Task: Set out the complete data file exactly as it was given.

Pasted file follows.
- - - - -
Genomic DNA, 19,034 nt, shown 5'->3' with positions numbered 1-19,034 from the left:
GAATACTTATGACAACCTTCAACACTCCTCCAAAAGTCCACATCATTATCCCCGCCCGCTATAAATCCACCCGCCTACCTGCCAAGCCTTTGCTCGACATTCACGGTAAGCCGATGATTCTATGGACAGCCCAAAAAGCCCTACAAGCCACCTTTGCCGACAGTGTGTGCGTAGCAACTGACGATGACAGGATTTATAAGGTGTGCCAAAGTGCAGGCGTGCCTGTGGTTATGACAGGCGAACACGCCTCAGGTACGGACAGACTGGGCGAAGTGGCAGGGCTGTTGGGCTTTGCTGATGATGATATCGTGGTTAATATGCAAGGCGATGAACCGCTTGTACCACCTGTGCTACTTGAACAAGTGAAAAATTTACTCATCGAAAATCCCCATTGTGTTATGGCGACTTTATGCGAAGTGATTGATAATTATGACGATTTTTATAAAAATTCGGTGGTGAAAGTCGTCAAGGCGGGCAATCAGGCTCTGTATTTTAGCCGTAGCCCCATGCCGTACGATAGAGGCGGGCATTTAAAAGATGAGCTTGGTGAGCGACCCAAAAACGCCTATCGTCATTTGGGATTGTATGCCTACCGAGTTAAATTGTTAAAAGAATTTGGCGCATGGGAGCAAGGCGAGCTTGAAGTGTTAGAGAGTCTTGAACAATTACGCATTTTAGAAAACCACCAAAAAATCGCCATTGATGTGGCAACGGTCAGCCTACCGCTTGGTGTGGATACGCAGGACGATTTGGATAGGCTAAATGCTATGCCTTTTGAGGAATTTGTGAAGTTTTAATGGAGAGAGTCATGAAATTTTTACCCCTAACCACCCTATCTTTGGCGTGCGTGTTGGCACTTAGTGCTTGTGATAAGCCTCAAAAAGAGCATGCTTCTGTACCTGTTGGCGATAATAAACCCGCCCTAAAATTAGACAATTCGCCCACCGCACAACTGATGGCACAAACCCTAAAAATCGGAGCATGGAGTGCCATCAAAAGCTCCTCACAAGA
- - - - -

Genomic DNA, 19,034 nt, shown 5'->3' with positions numbered 1-19,034 from the left:
GAATACTTATGACAACCTTCAACACTCCTCCAAAAGTCCACATCATTATCCCCGCCCGCTATAAATCCACCCGCCTACCTGCCAAGCCTTTGCTCGACATTCACGGTAAGCCGATGATTCTATGGACAGCCCAAAAAGCCCTACAAGCCACCTTTGCCGACAGTGTGTGCGTAGCAACTGACGATGACAGGATTTATAAGGTGTGCCAAAGTGCAGGCGTGCCTGTGGTTATGACAGGCGAACACGCCTCAGGTACGGACAGACTGGGCGAAGTGGCAGGGCTGTTGGGCTTTGCTGATGATGATATCGTGGTTAATATGCAAGGCGATGAACCGCTTGTACCACCTGTGCTACTTGAACAAGTGAAAAATTTACTCATCGAAAATCCCCATTGTGTTATGGCGACTTTATGCGAAGTGATTGATAATTATGACGATTTTTATAAAAATTCGGTGGTGAAAGTCGTCAAGGCGGGCAATCAGGCTCTGTATTTTAGCCGTAGCCCCATGCCGTACGATAGAGGCGGGCATTTAAAAGATGAGCTTGGTGAGCGACCCAAAAACGCCTATCGTCATTTGGGATTGTATGCCTACCGAGTTAAATTGTTAAAAGAATTTGGCGCATGGGAGCAAGGCGAGCTTGAAGTGTTAGAGAGTCTTGAACAATTACGCATTTTAGAAAACCACCAAAAAATCGCCATTGATGTGGCAACGGTCAGCCTACCGCTTGGTGTGGATACGCAGGACGATTTGGATAGGCTAAATGCTATGCCTTTTGAGGAATTTGTGAAGTTTTAATGGAGAGAGTCATGAAATTTTTACCCCTAACCACCCTATCTTTGGCGTGCGTGTTGGCACTTAGTGCTTGTGATAAGCCTCAAAAAGAGCATGCTTCTGTACCTGTTGGCGATAATAAACCCGCCCTAAAATTAGACAATTCGCCCACCGCACAACTGATGGCACAAACCCTAAAAATCGGAGCATGGAGTGCCATCAAAAGCTCCTCACAAGA